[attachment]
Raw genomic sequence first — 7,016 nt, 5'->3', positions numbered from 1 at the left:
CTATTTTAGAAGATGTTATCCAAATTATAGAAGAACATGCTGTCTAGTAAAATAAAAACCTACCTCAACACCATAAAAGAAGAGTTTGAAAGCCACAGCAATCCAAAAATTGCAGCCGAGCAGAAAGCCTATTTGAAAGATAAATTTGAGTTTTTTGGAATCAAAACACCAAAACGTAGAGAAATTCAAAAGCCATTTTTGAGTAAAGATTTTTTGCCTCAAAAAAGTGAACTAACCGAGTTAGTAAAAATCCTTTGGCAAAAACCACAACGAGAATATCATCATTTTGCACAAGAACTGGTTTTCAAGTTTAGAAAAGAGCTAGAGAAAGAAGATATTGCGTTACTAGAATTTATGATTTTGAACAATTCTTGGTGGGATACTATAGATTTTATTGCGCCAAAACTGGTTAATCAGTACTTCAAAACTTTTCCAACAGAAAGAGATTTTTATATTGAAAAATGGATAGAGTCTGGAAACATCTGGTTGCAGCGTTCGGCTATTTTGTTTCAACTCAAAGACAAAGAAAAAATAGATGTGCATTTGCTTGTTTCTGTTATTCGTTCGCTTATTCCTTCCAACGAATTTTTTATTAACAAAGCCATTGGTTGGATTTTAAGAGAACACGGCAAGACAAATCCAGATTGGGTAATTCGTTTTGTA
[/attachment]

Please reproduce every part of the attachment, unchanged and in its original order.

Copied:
Raw genomic sequence first — 7,016 nt, 5'->3', positions numbered from 1 at the left:
CTATTTTAGAAGATGTTATCCAAATTATAGAAGAACATGCTGTCTAGTAAAATAAAAACCTACCTCAACACCATAAAAGAAGAGTTTGAAAGCCACAGCAATCCAAAAATTGCAGCCGAGCAGAAAGCCTATTTGAAAGATAAATTTGAGTTTTTTGGAATCAAAACACCAAAACGTAGAGAAATTCAAAAGCCATTTTTGAGTAAAGATTTTTTGCCTCAAAAAAGTGAACTAACCGAGTTAGTAAAAATCCTTTGGCAAAAACCACAACGAGAATATCATCATTTTGCACAAGAACTGGTTTTCAAGTTTAGAAAAGAGCTAGAGAAAGAAGATATTGCGTTACTAGAATTTATGATTTTGAACAATTCTTGGTGGGATACTATAGATTTTATTGCGCCAAAACTGGTTAATCAGTACTTCAAAACTTTTCCAACAGAAAGAGATTTTTATATTGAAAAATGGATAGAGTCTGGAAACATCTGGTTGCAGCGTTCGGCTATTTTGTTTCAACTCAAAGACAAAGAAAAAATAGATGTGCATTTGCTTGTTTCTGTTATTCGTTCGCTTATTCCTTCCAACGAATTTTTTATTAACAAAGCCATTGGTTGGATTTTAAGAGAACACGGCAAGACAAATCCAGATTGGGTAATTCGTTTTGTA